Tag Archives: movies to make middlebrow people feel good about themselves

Films I Wished I’d Remembered or Seen for My Top 10 of 2012 list (AKA: Two McConaugheys, Two Soderberghs, Three Films). And Also There’s Silver Linings Playbook.

Killer Joe
KillerJoe_2010.12.13_Day23of28_MG_8655.jpgWilliam Friedkin’s deliciously fleshy, brazen black comedy Killer Joe is a whole lot more meaningful than its word-on-the-street cred as another film in a long list of newfound career-redefining roles for Matthew McConaughey might suggest, but his performance speaks more than anything to the tone and effect of the movie. He re-reads the laid-back seductive charm he built his career on to play a crawling-king-snake of a Southern devil here, a police detective moonlighting as an assassin as convincingly nasty as he is ruthlessly in-human and clever. He’s the backbone of not only a number of fine performances dancing around his pointedly superficially cool-as-can-be anti-hero (the veterans Thomas Haden Church and Gina Gershon in particular giving us two commandingly lived-in performances as a husband and wife struggling to get-by), but a damn fine film. Continue reading

Review: Midnight in Paris

Midnight in Paris feels like it was released forty years ago, when Woody Allen was still finding his way and knew what themes he wanted to address in his films, but hadn’t found a compelling way to address them. Released in 2011, it’s unfortunately more of a reminder that Allen has lost his touch for humanism. This is a guy, for all his nervousness and cynicism, who has made several of the most endearing, empowering humanist visions of the cinema, someone who seems to put on the airs of mockery to satirize a world he’s truly in love with. Or maybe, it’s the other way around. Maybe he is truly cynical and hopeless but remains in love with the idea of humanity and romanticism, feeling the need to put them in all his films even when he finds them dishonest. After all, many of his films are subtle fantasies about love and longing that match bitter, insightful truth with genuine pathos and effervescence pointed strictly at the human race. This is a man who understands the joys and sorrows of life and society, and puts them at work in his films like they are his playthings, all the while feigning a cute passivity and weakness, like he’s both confused and amused at the world and doesn’t want to get away. Perhaps in his old age he’s just given up on society and enjoys the act of getting together with actors in a nice vacation-land for a few months and ordering fine food and wine with a film, his in the making, on the side. Continue reading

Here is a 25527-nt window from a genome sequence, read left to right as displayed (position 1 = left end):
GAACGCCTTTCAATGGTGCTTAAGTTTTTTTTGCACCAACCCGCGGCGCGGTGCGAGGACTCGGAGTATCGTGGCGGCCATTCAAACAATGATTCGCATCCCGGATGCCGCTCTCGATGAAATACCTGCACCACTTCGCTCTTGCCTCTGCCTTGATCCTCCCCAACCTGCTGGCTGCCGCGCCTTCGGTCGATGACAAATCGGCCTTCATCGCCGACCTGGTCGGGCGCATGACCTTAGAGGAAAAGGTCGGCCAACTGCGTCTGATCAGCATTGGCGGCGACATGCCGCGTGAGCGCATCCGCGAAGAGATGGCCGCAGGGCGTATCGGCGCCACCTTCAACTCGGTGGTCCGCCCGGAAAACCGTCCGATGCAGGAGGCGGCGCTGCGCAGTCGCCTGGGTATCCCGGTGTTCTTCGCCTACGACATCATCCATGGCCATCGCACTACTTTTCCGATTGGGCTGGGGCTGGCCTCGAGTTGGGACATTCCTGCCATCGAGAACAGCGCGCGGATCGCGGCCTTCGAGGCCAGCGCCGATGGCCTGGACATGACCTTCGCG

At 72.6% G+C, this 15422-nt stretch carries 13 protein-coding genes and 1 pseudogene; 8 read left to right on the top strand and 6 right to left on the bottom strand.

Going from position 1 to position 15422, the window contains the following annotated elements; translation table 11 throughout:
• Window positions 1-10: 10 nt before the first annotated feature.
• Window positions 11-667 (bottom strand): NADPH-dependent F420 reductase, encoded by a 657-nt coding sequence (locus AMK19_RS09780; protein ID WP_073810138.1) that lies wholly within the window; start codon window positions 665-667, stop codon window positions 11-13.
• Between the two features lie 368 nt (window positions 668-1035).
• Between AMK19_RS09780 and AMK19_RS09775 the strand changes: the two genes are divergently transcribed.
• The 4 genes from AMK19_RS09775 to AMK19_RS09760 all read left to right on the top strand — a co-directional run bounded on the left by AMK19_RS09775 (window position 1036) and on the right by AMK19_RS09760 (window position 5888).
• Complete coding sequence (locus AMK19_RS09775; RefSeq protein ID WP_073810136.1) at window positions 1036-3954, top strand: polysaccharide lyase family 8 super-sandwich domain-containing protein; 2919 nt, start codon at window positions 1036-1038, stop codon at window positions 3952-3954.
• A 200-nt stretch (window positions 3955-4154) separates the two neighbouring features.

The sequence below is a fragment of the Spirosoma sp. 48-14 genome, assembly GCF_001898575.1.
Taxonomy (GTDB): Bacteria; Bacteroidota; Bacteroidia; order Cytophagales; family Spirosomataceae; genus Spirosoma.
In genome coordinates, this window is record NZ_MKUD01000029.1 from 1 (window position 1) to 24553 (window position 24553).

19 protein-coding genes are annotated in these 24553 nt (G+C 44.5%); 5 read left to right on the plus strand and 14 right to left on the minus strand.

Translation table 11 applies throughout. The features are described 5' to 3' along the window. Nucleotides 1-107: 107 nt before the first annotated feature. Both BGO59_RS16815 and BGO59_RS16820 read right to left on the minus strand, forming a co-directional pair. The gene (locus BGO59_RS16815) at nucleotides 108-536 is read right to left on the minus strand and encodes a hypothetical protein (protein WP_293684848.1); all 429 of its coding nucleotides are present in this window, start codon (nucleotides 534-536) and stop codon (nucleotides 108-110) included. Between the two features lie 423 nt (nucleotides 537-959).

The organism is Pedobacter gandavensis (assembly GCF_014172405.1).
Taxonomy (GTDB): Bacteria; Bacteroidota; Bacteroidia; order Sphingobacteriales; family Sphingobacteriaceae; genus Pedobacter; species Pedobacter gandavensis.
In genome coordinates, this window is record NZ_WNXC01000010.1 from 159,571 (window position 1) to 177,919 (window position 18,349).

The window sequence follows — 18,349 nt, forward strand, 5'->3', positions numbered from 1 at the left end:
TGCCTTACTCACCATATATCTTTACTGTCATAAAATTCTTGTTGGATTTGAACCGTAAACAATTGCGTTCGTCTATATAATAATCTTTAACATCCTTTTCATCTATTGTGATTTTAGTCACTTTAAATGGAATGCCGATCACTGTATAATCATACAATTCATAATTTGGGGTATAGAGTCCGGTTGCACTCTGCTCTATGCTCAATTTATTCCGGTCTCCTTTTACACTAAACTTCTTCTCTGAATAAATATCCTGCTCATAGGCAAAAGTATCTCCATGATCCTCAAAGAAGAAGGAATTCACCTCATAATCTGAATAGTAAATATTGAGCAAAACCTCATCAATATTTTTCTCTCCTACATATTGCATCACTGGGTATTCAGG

Essay: The (Color)Blind Side

Note: This is an essay I submitted for a class entitled “Conceptualizing White Identity in the United States” in the fall of 2011. It is somewhat altered and extended but still mostly a product of three years ago. Because it was written for a sociology, and not a film, course, it primarily focuses on broader racial themes rather than explicit filmic analysis of the film’s storytelling methods and visual composition. Put another way, the film’s story lacks nuance, mostly boiling down to it’s attempt to be cringe-inducingly cutesy and fuzzy, and it is told un-originally and with little film-making investment or passion to boot, and it is thus a badly made film. But this essay is less interested in exploring the “how” of the way the film tells it story, the staple of most film reviews, than in the literal morality of the “what” of the story it is telling. Thus, this is less a film review than a piece on the implications of the film. And it is less interested in exploring how this is a bad film, which it is, than in how it is also a vile and contemptible one. Continue reading

Review: Argo

Edited

Argo is the second of 2012’s late year films arriving in theaters with heavy loads of Oscar buzz attempting to bring home the hearts of film-goers, and more specifically, the Academy come February.  Following  The Master, the five year toil of the director whose previous film was perhaps the most critically acclaimed of the last decade, hype for Argo was comparatively restrained. With two stellar efforts behind him, director Ben Affleck is well-liked in Hollywood circles but still likely hoped this film would shake off some of the vestiges of the ever-persistent fan-boy hate factory criticisms aimed at his acting (some of which was admittedly deserved). While Affleck has certainly proven he doesn’t need to take these accusations seriously by this point, the real question for many is still simply: How’s the film? Continue reading